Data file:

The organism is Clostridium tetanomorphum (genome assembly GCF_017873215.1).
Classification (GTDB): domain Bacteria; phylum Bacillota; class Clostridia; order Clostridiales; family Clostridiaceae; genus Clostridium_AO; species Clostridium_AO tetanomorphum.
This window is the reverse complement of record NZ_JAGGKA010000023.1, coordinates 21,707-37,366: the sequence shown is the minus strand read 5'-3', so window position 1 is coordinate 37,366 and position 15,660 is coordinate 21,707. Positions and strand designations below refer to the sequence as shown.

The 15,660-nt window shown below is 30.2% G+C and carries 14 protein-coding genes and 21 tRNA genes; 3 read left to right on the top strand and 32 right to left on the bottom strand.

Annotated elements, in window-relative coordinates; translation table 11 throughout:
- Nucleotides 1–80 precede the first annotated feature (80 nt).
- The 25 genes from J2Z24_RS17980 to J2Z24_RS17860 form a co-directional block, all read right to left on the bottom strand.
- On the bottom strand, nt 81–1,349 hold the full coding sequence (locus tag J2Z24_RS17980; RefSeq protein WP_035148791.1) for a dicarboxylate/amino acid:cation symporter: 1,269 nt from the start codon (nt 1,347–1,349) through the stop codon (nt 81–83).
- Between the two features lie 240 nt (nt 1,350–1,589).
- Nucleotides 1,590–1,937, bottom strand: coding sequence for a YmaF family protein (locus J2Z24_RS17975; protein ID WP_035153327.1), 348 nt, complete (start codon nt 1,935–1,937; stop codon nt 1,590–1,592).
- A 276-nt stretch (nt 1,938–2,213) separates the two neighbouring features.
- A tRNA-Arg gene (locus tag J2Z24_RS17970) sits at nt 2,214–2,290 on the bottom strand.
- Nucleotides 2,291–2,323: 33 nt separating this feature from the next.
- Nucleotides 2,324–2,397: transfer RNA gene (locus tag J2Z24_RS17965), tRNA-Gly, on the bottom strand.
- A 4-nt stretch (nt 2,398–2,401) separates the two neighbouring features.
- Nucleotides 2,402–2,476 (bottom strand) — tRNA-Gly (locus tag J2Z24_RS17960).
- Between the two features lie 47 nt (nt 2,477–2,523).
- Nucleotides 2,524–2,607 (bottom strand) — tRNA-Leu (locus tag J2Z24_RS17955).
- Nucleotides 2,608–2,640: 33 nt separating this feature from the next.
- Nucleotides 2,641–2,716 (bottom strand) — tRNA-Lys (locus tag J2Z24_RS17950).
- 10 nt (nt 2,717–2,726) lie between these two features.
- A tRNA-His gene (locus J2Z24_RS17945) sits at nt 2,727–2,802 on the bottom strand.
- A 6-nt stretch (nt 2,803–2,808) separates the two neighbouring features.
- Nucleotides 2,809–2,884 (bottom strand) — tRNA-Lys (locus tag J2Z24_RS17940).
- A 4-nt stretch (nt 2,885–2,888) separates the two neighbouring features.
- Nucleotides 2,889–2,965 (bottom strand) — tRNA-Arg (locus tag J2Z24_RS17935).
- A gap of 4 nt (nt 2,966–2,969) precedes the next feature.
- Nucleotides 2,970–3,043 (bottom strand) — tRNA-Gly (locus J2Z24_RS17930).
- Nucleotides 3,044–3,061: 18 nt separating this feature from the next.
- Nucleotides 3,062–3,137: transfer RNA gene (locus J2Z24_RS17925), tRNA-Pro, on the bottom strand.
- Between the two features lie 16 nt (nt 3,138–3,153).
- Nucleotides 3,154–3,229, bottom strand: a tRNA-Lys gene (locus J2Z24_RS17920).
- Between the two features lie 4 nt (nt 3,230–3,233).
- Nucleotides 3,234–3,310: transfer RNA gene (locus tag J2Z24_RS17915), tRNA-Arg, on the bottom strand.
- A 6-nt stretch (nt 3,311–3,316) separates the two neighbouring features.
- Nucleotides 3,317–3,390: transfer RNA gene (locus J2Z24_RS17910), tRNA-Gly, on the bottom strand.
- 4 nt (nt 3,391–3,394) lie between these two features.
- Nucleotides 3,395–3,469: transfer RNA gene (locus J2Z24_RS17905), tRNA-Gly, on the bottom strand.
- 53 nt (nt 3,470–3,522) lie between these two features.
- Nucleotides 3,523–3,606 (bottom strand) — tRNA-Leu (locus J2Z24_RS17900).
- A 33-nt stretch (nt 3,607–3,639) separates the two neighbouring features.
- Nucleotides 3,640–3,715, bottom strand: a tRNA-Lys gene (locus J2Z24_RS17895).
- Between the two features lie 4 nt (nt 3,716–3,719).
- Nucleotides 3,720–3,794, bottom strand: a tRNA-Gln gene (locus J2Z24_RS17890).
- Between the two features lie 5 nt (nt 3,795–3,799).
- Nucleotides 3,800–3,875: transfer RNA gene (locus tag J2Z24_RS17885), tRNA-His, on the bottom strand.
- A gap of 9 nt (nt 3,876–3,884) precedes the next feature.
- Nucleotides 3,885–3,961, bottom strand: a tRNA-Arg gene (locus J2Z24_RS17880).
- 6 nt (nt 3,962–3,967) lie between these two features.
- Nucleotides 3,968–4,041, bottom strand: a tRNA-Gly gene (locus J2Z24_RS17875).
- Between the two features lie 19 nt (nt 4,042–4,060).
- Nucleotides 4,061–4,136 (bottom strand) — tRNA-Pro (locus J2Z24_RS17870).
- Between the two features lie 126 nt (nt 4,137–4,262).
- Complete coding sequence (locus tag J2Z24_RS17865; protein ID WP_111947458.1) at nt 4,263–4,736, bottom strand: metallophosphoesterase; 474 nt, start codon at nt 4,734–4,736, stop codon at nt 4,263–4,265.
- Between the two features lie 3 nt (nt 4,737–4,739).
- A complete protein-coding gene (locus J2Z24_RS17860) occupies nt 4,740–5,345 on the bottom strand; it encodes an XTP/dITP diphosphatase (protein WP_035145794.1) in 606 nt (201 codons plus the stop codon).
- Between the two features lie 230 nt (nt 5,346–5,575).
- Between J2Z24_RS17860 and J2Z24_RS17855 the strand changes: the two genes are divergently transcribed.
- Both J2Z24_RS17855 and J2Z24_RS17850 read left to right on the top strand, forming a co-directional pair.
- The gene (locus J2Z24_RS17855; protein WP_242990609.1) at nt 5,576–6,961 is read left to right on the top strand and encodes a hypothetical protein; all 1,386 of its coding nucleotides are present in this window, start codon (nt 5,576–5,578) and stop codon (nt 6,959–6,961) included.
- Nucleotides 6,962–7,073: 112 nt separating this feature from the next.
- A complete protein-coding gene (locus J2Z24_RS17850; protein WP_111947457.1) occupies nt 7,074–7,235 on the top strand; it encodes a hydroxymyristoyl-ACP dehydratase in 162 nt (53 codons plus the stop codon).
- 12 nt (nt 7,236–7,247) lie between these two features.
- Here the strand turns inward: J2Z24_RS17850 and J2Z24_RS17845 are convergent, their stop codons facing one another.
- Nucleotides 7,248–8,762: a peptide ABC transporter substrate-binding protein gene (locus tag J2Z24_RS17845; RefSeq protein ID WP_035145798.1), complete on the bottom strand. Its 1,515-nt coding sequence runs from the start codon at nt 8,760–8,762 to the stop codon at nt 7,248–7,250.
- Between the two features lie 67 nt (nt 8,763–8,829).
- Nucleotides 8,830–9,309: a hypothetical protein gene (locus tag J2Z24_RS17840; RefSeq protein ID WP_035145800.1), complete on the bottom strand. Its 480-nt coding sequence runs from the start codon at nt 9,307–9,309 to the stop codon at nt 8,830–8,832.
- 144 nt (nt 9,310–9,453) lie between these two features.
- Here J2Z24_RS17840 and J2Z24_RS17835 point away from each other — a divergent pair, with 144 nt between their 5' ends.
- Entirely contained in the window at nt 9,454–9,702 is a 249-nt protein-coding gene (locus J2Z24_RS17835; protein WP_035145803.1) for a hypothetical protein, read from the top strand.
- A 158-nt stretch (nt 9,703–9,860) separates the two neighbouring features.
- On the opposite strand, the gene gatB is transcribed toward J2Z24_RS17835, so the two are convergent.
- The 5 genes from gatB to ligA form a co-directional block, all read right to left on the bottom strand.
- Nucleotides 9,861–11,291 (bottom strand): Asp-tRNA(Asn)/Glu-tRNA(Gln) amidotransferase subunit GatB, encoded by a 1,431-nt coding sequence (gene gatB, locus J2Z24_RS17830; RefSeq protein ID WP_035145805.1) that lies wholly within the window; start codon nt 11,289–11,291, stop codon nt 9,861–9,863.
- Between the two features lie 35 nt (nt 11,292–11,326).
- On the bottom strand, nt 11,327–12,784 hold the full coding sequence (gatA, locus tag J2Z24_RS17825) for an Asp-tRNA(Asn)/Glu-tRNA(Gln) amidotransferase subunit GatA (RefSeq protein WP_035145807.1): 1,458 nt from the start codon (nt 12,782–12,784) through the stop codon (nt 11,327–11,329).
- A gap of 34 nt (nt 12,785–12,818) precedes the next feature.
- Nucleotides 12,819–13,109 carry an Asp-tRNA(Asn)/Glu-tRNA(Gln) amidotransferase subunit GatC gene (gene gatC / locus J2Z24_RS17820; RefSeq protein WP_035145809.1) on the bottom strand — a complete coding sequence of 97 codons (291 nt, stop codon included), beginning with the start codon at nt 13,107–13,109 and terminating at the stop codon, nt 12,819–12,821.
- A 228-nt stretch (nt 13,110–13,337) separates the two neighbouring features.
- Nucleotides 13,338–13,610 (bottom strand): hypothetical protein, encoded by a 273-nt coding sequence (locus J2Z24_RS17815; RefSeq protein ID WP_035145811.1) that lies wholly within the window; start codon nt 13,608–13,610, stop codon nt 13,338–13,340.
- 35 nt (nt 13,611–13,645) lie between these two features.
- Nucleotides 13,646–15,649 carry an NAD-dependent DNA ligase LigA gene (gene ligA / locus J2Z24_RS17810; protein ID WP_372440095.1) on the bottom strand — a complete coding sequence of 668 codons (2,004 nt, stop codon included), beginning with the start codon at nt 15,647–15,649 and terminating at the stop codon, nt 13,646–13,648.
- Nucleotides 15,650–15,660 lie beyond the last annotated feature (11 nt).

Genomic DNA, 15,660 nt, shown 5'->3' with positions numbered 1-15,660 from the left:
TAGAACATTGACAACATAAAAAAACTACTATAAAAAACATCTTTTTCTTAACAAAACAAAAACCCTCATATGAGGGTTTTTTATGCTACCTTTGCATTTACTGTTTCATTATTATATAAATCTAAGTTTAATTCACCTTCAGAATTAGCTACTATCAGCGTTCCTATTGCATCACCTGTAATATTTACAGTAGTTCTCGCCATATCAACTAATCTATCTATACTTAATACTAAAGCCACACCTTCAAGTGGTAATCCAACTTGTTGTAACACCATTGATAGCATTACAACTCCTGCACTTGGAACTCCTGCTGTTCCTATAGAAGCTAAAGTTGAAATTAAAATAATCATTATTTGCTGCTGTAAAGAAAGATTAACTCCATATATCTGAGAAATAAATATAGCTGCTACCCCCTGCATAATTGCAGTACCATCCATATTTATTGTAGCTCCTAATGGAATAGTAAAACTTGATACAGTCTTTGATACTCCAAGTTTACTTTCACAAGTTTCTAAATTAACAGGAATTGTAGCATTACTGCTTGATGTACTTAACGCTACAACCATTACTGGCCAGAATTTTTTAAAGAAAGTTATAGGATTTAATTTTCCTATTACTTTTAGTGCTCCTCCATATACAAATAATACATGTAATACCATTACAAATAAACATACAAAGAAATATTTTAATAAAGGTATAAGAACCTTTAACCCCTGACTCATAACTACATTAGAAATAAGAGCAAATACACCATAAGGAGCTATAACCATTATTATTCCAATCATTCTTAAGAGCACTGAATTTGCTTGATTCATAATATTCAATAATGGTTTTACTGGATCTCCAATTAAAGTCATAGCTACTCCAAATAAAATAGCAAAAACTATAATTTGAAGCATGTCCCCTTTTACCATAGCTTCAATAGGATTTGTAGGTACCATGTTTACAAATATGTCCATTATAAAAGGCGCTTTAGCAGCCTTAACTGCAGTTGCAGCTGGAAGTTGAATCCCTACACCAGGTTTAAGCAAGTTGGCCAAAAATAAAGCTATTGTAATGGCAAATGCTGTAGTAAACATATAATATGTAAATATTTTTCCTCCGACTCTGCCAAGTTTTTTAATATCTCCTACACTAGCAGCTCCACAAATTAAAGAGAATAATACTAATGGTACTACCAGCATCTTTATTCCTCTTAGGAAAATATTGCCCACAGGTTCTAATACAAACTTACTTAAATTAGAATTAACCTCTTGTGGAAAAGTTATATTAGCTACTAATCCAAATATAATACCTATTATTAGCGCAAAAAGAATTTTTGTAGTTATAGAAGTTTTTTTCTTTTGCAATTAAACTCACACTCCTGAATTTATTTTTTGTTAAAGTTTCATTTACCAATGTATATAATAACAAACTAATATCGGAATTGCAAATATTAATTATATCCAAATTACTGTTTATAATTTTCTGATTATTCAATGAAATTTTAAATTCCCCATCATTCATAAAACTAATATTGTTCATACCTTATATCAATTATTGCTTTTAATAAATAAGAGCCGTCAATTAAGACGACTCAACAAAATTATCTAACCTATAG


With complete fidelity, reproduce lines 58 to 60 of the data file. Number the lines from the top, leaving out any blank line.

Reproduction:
- Between J2Z24_RS17860 and J2Z24_RS17855 the strand changes: the two genes are divergently transcribed.
- Both J2Z24_RS17855 and J2Z24_RS17850 read left to right on the top strand, forming a co-directional pair.
- The gene (locus J2Z24_RS17855; protein WP_242990609.1) at nt 5,576–6,961 is read left to right on the top strand and encodes a hypothetical protein; all 1,386 of its coding nucleotides are present in this window, start codon (nt 5,576–5,578) and stop codon (nt 6,959–6,961) included.